Future of LGBTQ athletes looks bright

By Manny Miguel

 

Earlier this month 24-year-old University of Missouri football athlete Michael Sam made history by coming out publicly as being gay.

He broke many barriers that no one would have thought would be broken, and he did it in a sport that is dominated by machismo.

Sam made his historic announcement on ESPN’s Outside the Line with Chris Connelly. “I’m not afraid to tell the world of who I am. I’m Michael Sam. I’m a college graduate. I’m African-American, and I’m gay.”

It took a lot of courage to do what he did, and should be applauded for his actions. His timing could turn out to be good or bad depending how his football career shapes out.

Nonetheless Sam was the best person to do what he did, and will help out younger athletes deal with the similar things he has gone through, because he came out before the NFL draft and did so in a sincere manner.

He was projected to be a third or fourth round draft pick, but since coming out his stock has dropped.

Many sport analysis say teams may be reluctant to draft Sam because he may be a distraction to the team, or may not be a good fit.

Adriann Crespo, 19, East Los Angeles College track and field athlete and  openly gay said that gay athletes go through many struggles with being true to themselves.

During her freshman year in high school, she used to play for an independent soccer league where she would be discriminated against by both her teammates and coaches.

“During practices my teammates would throw elbows at me, and coaches wouldn’t do anything about it. I would come home with black eyes and bruised lips on the daily basis” said Crespo.

She left soccer and joined track and field, she said that her teammates here at ELAC are like family to her.

ELAC’s football head coach Steve Mojarro said that Sam “represents college football to the fullest”.

“Sam will get us to the 21st century. I mean we now have a black president, something we thought would never have happened. Now we will have a gay professional athlete,” Mojarro said.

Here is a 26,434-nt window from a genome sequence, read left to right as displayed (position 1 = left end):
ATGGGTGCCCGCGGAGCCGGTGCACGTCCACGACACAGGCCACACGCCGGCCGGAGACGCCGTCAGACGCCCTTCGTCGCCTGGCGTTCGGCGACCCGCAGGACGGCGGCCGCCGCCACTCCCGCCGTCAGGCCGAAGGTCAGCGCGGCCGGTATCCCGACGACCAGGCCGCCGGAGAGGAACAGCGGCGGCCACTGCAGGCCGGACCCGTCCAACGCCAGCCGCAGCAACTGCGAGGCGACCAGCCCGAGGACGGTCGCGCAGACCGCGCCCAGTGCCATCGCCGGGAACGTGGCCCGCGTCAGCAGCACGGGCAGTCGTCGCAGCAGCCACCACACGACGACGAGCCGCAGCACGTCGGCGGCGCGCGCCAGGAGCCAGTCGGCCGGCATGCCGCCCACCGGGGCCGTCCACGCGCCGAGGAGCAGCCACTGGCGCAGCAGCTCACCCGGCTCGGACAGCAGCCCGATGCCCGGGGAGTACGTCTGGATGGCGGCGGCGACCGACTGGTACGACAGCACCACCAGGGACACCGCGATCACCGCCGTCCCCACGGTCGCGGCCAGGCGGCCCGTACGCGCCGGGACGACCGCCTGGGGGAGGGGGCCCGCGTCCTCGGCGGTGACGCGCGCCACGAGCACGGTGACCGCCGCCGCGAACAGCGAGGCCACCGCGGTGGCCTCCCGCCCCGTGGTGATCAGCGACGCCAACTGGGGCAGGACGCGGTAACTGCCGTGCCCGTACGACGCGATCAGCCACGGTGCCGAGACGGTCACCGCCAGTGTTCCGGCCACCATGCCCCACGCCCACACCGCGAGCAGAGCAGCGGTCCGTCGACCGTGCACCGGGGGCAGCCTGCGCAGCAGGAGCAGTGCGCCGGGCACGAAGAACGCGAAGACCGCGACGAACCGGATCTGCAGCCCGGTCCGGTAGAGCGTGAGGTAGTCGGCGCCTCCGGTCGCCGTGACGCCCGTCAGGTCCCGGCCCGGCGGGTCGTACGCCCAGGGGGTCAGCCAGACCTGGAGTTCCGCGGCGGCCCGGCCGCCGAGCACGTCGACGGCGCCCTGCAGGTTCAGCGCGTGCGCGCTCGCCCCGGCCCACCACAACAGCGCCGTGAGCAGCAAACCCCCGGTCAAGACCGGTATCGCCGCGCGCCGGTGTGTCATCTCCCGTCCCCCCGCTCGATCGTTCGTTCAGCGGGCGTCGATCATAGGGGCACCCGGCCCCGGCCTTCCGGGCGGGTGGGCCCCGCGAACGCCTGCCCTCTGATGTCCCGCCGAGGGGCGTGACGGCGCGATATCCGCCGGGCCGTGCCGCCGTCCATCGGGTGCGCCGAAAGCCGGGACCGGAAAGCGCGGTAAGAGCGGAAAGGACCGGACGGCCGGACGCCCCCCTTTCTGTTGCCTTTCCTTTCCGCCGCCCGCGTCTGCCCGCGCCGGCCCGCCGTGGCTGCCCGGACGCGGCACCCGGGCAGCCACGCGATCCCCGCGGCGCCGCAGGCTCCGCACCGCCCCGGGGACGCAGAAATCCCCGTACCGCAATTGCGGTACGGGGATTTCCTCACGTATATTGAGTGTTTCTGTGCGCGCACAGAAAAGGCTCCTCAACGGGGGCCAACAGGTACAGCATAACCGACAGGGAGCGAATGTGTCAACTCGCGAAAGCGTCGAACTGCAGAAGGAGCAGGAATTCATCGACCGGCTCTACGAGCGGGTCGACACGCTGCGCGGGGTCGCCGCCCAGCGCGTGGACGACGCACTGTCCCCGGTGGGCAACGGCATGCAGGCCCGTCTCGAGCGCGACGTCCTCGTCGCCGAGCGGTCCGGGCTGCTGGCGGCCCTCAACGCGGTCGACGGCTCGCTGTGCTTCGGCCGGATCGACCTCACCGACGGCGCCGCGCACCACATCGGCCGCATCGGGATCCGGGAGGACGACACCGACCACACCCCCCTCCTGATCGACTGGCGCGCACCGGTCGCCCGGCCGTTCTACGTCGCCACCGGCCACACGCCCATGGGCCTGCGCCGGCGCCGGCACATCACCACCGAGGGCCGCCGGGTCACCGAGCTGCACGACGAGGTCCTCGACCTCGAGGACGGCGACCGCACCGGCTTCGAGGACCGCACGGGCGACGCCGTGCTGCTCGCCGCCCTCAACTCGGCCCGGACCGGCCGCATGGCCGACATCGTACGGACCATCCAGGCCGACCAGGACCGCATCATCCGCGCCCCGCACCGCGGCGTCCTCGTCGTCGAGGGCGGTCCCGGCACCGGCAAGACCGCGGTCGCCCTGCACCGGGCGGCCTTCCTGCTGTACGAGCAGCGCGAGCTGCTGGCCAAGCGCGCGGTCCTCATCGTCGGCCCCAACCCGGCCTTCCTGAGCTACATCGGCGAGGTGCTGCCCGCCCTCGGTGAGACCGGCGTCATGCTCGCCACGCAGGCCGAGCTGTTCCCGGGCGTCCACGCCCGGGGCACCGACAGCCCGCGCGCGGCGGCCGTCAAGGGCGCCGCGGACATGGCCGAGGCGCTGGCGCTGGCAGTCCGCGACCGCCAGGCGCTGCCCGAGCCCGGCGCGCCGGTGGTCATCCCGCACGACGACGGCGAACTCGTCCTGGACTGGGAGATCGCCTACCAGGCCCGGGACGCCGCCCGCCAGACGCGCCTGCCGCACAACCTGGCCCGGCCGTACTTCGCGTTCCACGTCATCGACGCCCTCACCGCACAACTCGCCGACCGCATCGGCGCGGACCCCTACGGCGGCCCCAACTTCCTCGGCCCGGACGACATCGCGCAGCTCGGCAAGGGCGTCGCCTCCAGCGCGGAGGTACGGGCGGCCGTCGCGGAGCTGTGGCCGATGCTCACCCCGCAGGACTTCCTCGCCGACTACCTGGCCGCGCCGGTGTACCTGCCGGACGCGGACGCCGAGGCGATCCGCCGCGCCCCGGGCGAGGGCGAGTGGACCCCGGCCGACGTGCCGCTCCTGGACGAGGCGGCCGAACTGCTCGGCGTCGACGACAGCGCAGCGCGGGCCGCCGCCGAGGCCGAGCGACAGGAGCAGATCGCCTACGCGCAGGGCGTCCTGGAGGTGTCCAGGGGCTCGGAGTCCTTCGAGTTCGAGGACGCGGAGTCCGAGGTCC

Mojarro said that Sam chose to come out at the perfect time, because now teams will know what they are dealing with instead of maybe cutting him for other reasons.

Which brings to attention the whole bullying issues between offensive linemen Johnathan Martin and Richie Incognito of the Miami Dolphins.

Maybe once Sam makes the team he will have to deal with some bullying, and it will shape how gay athletes will be treated at the professional level.

If certain standards are put in place that show that there is no tolerance for discrimination of any kind at the professional level, it will help shape out how sports at the lower levels will be run.

The gay community have made strides to be accepted in sports, because many gay athletes have come out over the last few years who are still playing in their respective sports.

Rin Khala, Ph.D., a sociologist instructor at ELAC said that “gay athletes are the last major group to go through discrimination.”

Midfielder, Robbie Rogers came out last year when he played for Leeds United, a second division soccer club in England.

Rogers briefly retired because he said he did not want to deal with the media, but came out of retirement to play for the Los Angeles Galaxy of the Major League Soccer.

Jason Collins who while playing for the Washington Wizards of the National Basketball League came out in 2013. On sunday he made history by singing a 10-day contract with the Brooklyn Nets. He went on to play that same night, becoming the first gay athlete in the NBA.

Also last year the National Gay and Lesbian Sports Hall of Fame was established.

A lot more steps lie ahead for gay athletes to be fully accepted, but Sam’s actions are a stepping stone for future gay athletes.

 

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